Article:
Universities Forcing Students to Embrace Progressive Gender Ideals

Undergraduates in the School of Social Sciences at the University of Hull have been told that if they do not use "gender-sensitive" language, it will have an "impact on their mark."
Undergraduates in the School of Social Sciences at the University of Hull have been told that if they do not use "gender-sensitive" language, it will have an "impact on their mark." (Public Domain)

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Students at a British university have been told they will be marked down in essays unless they use gender-neutral pronouns.

Undergraduates in the School of Social Sciences at the University of Hull have been told that if they do not use "gender-sensitive" language, it will have an "impact on their mark".

While other universities already advise students to use 'gender-neutral' language, Hull is the first to penalize students for not doing this. 

'Will impact your mark'

The news emerged as a result of a document obtained by The Times via a Freedom of Information request.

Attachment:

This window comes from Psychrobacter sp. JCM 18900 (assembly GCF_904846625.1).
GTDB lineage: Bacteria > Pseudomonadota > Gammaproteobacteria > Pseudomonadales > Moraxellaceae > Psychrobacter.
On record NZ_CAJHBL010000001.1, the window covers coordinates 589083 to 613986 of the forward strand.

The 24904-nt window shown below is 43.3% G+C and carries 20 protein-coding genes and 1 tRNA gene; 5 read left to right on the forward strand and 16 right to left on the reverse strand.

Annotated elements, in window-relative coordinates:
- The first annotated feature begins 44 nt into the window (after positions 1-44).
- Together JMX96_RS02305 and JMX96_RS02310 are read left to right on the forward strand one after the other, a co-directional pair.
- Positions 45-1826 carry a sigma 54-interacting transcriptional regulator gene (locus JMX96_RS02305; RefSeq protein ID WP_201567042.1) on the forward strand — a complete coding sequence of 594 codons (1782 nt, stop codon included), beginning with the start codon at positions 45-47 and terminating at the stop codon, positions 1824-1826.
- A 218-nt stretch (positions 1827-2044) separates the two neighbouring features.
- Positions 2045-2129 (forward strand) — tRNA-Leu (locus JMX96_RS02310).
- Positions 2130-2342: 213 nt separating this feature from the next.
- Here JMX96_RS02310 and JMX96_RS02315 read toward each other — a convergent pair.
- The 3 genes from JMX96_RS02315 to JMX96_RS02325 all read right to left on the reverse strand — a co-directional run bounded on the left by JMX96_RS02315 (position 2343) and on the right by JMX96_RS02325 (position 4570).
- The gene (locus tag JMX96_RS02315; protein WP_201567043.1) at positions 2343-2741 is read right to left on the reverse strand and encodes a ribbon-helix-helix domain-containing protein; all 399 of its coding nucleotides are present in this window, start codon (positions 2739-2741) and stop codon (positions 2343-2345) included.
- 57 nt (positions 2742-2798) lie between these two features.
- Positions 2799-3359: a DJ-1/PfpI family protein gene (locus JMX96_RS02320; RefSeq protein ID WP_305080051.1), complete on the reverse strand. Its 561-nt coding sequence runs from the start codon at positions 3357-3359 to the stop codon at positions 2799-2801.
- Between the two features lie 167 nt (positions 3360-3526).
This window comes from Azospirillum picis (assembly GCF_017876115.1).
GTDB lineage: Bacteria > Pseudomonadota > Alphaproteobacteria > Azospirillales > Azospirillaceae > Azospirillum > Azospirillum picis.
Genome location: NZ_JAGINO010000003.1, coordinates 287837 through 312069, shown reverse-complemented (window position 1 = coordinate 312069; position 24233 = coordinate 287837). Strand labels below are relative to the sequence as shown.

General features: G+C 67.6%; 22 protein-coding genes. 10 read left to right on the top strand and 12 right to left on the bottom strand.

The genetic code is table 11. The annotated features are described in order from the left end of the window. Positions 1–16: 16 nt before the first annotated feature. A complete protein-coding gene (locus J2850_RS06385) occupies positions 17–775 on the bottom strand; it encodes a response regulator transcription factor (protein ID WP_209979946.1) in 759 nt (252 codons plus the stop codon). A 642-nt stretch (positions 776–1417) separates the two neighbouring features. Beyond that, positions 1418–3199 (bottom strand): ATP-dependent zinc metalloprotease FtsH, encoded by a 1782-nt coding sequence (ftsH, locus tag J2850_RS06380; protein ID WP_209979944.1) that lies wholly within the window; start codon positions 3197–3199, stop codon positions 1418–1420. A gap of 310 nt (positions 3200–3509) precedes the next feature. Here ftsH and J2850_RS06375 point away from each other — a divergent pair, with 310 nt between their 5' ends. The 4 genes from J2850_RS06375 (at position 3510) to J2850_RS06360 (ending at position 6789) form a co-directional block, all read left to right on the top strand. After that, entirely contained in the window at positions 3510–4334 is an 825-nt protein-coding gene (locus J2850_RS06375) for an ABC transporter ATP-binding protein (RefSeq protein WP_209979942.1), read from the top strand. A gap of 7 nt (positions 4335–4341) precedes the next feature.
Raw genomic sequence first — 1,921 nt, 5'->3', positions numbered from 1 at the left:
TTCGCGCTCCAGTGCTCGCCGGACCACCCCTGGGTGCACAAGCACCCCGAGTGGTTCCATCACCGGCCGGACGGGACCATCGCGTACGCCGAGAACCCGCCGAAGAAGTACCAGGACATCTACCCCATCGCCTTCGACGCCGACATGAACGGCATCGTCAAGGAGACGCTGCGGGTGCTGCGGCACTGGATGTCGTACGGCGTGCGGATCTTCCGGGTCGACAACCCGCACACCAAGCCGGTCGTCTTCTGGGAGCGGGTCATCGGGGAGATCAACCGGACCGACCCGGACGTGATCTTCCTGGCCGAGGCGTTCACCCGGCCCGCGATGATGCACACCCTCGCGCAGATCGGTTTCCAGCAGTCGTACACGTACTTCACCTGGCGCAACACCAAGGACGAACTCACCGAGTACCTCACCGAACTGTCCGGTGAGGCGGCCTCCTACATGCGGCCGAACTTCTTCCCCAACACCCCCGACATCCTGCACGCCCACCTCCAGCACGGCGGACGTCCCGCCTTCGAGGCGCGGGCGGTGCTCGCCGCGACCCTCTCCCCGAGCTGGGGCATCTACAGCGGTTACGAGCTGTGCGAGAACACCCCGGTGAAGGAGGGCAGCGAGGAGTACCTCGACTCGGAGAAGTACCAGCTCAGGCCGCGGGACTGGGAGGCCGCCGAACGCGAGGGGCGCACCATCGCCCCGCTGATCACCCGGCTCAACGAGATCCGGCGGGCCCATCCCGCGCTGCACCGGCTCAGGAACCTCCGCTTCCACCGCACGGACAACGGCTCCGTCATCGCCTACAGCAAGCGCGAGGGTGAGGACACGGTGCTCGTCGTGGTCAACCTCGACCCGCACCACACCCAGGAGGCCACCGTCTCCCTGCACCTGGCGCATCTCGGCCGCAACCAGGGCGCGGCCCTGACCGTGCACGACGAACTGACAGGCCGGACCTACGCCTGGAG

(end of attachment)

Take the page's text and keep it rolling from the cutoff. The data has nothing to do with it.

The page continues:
The document, from a course on religious activism, says: "Language is important and highly symbolic. In your essay, I thus expect you to be aware of the powerful and symbolic nature of language and use gender-sensitive formulations. Failure to use gender-sensitive language will impact your mark."

A senior lecturer in religion at the university said: "Should any student use language which is not deemed gender-neutral, they will be offered feedback as to why. Deduction of marks is taken on a case-by-case basis." 

Gender-neutral equivalents

Other universities already advise students not to use masculine pronouns such as 'he', 'his' and 'him' if the person referred to could be either male or female. They are told to use "he or she," "she/he" or "they."

Cardiff Metropolitan University includes a "gender-neutral term" checklist, giving alternatives for 34 words or phrases.

It includes equivalents for common phrases such as "best man for the job," "mankind" or "waitress."

'Pettifogging'

Commenting on the news, Professor Alan Smithers, director of the center for education and employment research at Buckingham University, said: "Malcolm Bradbury satirized it brilliantly in the 1970s in The History Man where an examiners' meeting could not get underway until it had agreed on whether to call the chairman Mr. Chairperson," he said.

"That was more than 40 years ago, and by now, we should have grown beyond this pettifogging."

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